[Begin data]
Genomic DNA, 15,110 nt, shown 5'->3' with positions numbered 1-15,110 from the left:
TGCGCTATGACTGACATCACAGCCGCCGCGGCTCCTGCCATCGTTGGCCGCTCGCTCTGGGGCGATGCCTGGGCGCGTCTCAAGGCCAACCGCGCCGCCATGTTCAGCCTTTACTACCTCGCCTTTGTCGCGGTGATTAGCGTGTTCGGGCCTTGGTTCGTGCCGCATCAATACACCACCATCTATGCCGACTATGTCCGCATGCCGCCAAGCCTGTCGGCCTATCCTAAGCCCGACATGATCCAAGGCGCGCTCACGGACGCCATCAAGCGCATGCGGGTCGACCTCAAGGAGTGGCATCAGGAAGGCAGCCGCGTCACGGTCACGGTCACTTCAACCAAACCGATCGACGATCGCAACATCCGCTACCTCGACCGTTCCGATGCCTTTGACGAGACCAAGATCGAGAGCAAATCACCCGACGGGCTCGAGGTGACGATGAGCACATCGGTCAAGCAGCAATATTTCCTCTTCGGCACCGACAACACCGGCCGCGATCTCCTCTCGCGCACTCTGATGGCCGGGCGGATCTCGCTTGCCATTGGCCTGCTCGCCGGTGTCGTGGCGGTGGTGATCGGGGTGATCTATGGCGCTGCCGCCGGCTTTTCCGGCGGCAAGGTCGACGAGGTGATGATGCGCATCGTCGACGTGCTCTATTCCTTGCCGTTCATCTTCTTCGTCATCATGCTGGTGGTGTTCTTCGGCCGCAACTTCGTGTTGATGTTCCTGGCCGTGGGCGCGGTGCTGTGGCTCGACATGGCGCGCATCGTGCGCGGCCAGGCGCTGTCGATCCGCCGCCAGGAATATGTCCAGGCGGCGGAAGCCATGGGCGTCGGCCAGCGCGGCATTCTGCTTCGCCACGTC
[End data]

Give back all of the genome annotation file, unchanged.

Genomic DNA, 15,110 nt, shown 5'->3' with positions numbered 1-15,110 from the left:
TGCGCTATGACTGACATCACAGCCGCCGCGGCTCCTGCCATCGTTGGCCGCTCGCTCTGGGGCGATGCCTGGGCGCGTCTCAAGGCCAACCGCGCCGCCATGTTCAGCCTTTACTACCTCGCCTTTGTCGCGGTGATTAGCGTGTTCGGGCCTTGGTTCGTGCCGCATCAATACACCACCATCTATGCCGACTATGTCCGCATGCCGCCAAGCCTGTCGGCCTATCCTAAGCCCGACATGATCCAAGGCGCGCTCACGGACGCCATCAAGCGCATGCGGGTCGACCTCAAGGAGTGGCATCAGGAAGGCAGCCGCGTCACGGTCACGGTCACTTCAACCAAACCGATCGACGATCGCAACATCCGCTACCTCGACCGTTCCGATGCCTTTGACGAGACCAAGATCGAGAGCAAATCACCCGACGGGCTCGAGGTGACGATGAGCACATCGGTCAAGCAGCAATATTTCCTCTTCGGCACCGACAACACCGGCCGCGATCTCCTCTCGCGCACTCTGATGGCCGGGCGGATCTCGCTTGCCATTGGCCTGCTCGCCGGTGTCGTGGCGGTGGTGATCGGGGTGATCTATGGCGCTGCCGCCGGCTTTTCCGGCGGCAAGGTCGACGAGGTGATGATGCGCATCGTCGACGTGCTCTATTCCTTGCCGTTCATCTTCTTCGTCATCATGCTGGTGGTGTTCTTCGGCCGCAACTTCGTGTTGATGTTCCTGGCCGTGGGCGCGGTGCTGTGGCTCGACATGGCGCGCATCGTGCGCGGCCAGGCGCTGTCGATCCGCCGCCAGGAATATGTCCAGGCGGCGGAAGCCATGGGCGTCGGCCAGCGCGGCATTCTGCTTCGCCACGTC